This recipe is based off the carrot cake cupcakes that I made as one of my first allergy friendly desserts (also the premier blog post for Nom Yum & Free). This time, I further modified the recipe to make it egg free and gluten free, therefore completely free of the top 8 most common food allergens. I made it egg free, primarily, to accommodate my daughter’s egg allergy (a more recent discovery). And my motivation for going gluten free largely was due to my cupboard’s flour supply. When I checked my pantry for the wheat-packed spelt flour that added a nice nutty flavor to my carrot cake cupcakes, I realized that I was completely out. I however, still had loads of wheat free flours that needed to be used. I think baking gluten free is probably the hardest, because unlike other substitutions (like rice milk for regular milk), you usually cannot just replace wheat flour with a single type of gluten free flour. Rather, you need to combine multiple flours and other ingredients (like xanthan gum), and play with the proportions of your leavening ingredients, to make a successful gluten free treat (hence, the reason for the dozen bags of wheat free baking ingredients in my cupboard).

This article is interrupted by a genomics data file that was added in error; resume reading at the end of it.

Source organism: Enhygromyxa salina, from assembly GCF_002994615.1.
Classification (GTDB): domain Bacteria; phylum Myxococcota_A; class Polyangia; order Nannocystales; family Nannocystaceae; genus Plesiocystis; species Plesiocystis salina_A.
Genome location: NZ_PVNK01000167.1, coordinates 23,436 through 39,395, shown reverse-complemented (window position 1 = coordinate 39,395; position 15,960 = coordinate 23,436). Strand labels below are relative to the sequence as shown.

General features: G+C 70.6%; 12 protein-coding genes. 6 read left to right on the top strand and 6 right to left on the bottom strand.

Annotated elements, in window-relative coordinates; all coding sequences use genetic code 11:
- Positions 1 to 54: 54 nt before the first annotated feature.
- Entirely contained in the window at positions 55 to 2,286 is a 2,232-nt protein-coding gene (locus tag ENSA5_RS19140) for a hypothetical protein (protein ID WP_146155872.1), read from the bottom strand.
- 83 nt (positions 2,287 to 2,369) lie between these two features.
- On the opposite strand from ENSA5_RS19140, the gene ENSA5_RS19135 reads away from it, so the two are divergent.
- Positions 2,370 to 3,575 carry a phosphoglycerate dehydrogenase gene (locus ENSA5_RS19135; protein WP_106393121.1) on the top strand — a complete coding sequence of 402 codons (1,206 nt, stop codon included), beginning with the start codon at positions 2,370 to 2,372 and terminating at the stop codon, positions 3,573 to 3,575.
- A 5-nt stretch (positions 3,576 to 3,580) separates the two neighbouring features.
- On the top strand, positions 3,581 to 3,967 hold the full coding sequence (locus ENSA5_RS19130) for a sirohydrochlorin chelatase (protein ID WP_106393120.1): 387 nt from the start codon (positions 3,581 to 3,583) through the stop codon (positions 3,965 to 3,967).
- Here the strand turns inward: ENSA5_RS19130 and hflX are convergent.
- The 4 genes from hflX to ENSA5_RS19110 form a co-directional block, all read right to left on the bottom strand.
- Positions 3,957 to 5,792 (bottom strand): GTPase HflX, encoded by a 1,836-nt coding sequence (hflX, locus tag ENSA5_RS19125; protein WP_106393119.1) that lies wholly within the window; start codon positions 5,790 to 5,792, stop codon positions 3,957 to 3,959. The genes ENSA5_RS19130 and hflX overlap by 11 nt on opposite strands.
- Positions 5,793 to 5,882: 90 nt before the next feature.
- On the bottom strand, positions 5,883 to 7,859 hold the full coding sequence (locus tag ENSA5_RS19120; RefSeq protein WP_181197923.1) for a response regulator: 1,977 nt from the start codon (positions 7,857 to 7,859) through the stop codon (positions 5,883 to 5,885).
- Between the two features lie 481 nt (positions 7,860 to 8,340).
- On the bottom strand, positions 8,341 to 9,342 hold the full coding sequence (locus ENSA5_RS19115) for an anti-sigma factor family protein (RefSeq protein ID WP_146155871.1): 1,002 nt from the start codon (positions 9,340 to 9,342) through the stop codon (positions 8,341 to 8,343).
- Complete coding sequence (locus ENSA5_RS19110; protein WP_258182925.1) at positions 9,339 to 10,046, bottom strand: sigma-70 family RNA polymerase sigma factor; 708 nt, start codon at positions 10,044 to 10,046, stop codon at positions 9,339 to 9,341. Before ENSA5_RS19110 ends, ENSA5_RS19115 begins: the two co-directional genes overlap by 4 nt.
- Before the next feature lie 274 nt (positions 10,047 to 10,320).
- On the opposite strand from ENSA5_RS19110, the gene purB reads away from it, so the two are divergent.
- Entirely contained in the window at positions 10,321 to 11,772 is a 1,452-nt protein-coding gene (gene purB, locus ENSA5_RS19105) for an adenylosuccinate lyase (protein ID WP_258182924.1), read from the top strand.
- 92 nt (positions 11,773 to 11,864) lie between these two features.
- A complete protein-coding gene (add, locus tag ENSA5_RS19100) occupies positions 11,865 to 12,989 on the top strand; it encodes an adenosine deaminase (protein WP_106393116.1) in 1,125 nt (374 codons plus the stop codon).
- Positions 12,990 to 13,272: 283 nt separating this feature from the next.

- ⅔ cup superfine brown rice flour (recommended Authentic Foods)
- 5 tbsp plus 1 tsp buckwheat flour
- 5 tbsp plus 1 tsp potato starch
- ½ tsp xanthan gum
- 1 tsp baking soda
- 1 ¼ tsp baking powder
- ¼ tsp sea salt, ground fine
- 1 tsp ground cinnamon
- ¼ tsp ground nutmeg
- ¼ tsp ground cloves
- ¼ ground allspice
- 2 tbsp ground flax seed
- ¼ cup pineapple juice
- ¼ cup water
- ½ cup brown sugar, firmly packed
- ⅓ cup canola oil
- ⅓ cup finely grated baby carrots
- ¾ cup finely grated green zucchini (about ½ medium-large zucchini)